For Immediate Release: Mar 25, 2019
Contact: Kirsten Stade (202) 265-7337
Massachusetts Needs a PFAS Public Health Advisory for Game
“Forever Chemical” Buildup in Food Chain Affects Game and Fish in Toxic Hotspots
Boston —The waters in popular Wildlife Management Areas near Boston have high levels of a dangerous toxin, raising concerns about the health effects of eating fish and game taken there, according to a letter sent today by Public Employees for Environmental Responsibility (PEER) to Commonwealth officials. The group is urging the Massachusetts Department of Public Health to issue a “Do Not Eat” advisory for fish and game within five miles of the most contaminated surface waters.
At issues are per- and polyfluoroalkyl substances called PFAS that do not break down in the environment (hence the “forever chemical” label) and bioaccumulate in the food chain. PFAS are associated with birth defects, damage to infants, the liver, kidneys, and the immune system, as well as a cancer risk.
Ft. Devens, a former Army base outside of Boston, is a major source of PFAS pollution, mostly from their extensive use in fire-fighting foam. Some of the townships around that old base have high levels of PFAS in their waters, well above the U.S. Environmental Protection Agency’s (EPA) Lifetime Health Advisory of 70 parts-per-trillion (ppt) for two of the chemicals. The nearby townships of Devens and Ayer have detected levels as high as 39,000 ppt, and in public drinking water wells of 85 to 134 ppt.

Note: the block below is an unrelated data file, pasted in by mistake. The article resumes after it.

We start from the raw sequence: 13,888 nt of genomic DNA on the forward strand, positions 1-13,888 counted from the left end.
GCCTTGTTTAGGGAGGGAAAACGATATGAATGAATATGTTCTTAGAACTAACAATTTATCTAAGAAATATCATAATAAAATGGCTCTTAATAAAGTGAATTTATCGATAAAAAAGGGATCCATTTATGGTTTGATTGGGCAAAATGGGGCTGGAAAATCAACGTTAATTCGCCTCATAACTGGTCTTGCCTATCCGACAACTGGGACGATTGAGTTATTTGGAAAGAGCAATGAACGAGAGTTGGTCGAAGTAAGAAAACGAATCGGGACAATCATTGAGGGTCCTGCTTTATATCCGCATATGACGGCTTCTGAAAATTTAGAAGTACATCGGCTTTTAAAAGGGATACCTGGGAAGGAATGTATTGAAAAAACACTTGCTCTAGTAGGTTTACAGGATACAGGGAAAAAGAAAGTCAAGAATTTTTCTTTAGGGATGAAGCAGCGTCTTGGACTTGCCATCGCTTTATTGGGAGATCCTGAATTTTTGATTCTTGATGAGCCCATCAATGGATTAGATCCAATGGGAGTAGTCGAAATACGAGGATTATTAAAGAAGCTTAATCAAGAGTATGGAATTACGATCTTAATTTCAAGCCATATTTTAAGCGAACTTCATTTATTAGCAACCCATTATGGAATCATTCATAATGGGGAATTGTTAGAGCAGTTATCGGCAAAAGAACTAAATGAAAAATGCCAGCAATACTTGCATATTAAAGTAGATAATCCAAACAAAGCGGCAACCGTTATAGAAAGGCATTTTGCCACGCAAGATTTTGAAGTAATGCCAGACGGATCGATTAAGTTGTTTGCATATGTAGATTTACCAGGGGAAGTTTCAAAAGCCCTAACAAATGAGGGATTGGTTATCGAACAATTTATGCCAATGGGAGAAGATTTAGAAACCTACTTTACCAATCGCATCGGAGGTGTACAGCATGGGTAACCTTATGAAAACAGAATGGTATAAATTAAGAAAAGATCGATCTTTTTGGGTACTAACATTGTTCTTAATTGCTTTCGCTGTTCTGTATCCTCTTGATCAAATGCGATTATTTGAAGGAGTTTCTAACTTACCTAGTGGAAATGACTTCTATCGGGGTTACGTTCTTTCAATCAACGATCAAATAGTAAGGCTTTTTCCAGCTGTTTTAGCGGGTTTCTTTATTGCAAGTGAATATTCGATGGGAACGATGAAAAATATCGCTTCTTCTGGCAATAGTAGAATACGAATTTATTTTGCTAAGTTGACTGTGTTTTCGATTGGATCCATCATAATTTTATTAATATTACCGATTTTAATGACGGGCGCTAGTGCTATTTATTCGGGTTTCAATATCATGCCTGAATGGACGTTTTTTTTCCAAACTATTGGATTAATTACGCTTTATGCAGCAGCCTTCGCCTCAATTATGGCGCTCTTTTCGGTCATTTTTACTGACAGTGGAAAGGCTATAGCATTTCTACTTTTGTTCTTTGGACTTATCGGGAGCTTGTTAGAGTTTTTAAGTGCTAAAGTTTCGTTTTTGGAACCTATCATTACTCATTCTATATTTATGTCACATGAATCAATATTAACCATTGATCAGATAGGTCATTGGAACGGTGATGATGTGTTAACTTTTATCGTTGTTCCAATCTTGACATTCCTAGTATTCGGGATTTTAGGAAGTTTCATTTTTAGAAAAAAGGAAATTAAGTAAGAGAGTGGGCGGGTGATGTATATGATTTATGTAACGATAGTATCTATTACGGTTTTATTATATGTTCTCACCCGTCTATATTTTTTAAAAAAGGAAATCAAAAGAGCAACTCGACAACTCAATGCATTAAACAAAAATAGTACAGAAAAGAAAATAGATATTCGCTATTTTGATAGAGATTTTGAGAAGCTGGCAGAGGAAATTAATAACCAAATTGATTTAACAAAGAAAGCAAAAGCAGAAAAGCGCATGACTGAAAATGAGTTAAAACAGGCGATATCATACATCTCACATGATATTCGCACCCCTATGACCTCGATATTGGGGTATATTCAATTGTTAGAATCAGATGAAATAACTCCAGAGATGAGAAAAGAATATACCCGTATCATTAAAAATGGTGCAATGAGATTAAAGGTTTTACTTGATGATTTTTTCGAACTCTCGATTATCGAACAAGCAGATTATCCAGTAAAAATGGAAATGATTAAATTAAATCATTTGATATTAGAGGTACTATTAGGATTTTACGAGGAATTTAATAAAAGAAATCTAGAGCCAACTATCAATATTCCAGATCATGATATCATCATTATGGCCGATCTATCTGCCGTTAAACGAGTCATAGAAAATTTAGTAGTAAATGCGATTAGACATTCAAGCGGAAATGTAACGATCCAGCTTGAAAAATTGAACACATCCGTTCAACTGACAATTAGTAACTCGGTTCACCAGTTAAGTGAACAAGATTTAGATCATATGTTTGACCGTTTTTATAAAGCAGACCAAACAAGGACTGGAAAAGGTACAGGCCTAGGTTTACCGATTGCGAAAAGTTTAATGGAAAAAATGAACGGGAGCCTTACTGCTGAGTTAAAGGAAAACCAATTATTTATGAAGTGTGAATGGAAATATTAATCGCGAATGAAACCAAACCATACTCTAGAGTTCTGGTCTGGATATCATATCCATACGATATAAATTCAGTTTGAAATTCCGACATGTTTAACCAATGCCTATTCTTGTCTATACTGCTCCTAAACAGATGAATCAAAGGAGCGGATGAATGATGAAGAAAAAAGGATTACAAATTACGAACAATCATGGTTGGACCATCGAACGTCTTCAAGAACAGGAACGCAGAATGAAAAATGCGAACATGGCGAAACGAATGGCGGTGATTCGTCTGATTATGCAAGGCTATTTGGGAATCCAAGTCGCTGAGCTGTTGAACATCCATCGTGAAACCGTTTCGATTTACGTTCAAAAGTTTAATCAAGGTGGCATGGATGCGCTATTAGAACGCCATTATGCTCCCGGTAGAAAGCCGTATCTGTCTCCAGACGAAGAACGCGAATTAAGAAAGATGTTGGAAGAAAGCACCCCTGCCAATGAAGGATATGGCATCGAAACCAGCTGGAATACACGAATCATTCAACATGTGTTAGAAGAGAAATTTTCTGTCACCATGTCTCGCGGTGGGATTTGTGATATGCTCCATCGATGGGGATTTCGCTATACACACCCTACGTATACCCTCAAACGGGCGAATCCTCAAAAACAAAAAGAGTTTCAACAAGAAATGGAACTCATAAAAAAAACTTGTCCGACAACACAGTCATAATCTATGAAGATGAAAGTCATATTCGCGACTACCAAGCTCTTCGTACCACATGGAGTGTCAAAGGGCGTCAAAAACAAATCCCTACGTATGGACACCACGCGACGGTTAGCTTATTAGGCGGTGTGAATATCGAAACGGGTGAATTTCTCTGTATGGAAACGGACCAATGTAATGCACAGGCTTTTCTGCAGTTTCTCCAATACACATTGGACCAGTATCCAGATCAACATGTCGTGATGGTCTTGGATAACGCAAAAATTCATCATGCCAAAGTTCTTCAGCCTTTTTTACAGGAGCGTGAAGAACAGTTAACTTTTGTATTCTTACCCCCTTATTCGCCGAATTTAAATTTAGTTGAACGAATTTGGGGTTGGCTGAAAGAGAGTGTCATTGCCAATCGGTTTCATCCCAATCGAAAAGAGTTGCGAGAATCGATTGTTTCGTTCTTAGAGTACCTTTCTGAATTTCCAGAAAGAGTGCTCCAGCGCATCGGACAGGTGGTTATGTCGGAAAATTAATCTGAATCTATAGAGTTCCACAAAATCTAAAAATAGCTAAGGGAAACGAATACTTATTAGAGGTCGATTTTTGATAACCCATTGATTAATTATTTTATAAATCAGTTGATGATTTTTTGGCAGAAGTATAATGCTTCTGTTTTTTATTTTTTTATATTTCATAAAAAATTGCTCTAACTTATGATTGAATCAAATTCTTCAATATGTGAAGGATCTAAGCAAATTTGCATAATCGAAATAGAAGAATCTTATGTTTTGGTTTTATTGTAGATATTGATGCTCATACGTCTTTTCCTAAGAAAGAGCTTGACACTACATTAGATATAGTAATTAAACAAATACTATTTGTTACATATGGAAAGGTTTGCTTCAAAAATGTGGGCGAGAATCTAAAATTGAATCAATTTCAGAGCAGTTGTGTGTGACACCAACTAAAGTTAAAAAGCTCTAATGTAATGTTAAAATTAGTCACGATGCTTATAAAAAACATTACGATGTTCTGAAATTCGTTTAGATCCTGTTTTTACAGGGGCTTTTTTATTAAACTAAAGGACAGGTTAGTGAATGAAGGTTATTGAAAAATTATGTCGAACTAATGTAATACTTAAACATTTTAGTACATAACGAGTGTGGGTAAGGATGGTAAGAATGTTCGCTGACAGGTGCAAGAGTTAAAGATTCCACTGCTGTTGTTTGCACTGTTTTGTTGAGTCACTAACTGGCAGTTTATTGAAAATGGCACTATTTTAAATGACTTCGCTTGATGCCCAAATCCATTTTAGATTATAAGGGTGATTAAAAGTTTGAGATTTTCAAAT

The environs also include Wildlife Management Areas where hunting and fishing is allowed, yet –
- The only advisories in Ayer are for high levels of mercury in fish. There are no PFAS advisories;
- By contrast, the State of Michigan issued a “Do Not Eat” advisory for deer taken within five miles of PFAS contamination after a single deer was found to have levels of 547 ppb in its muscle; and
- PFAS can also get into the tissues of domestic livestock exposed to contaminated water and air, making consumption of dairy, poultry, eggs or meat in these areas a human health concern.
“An abundance of caution requires our public health officials take a hard look at this new risk,” stated New England PEER Director Kyla Bennett, a scientist and attorney formerly with EPA. “Given that less than 50% of Massachusetts public water supplies have been tested, and that none of the surface waters not used for drinking water have been tested at all, the extent of contamination might be far more widespread than we are aware.”
In addition, PEER discovered that the Commonwealth’s authority to issue consumption advisories are scattered among five statutes, lacking clear statutory guidance. Complicating matters further, there are currently no enforceable standards for PFAS in drinking water nationally or in Massachusetts.
“PEER urges the Commonwealth to analyze not only the threats posed by these emerging contaminants, such as PFAS, but also to examine its antiquated approach to these modern threats,” added Bennett. “Once ultrapotent toxic nonbiodegradable chemicals penetrate our food chain, they create a long-term shadow over our public health.”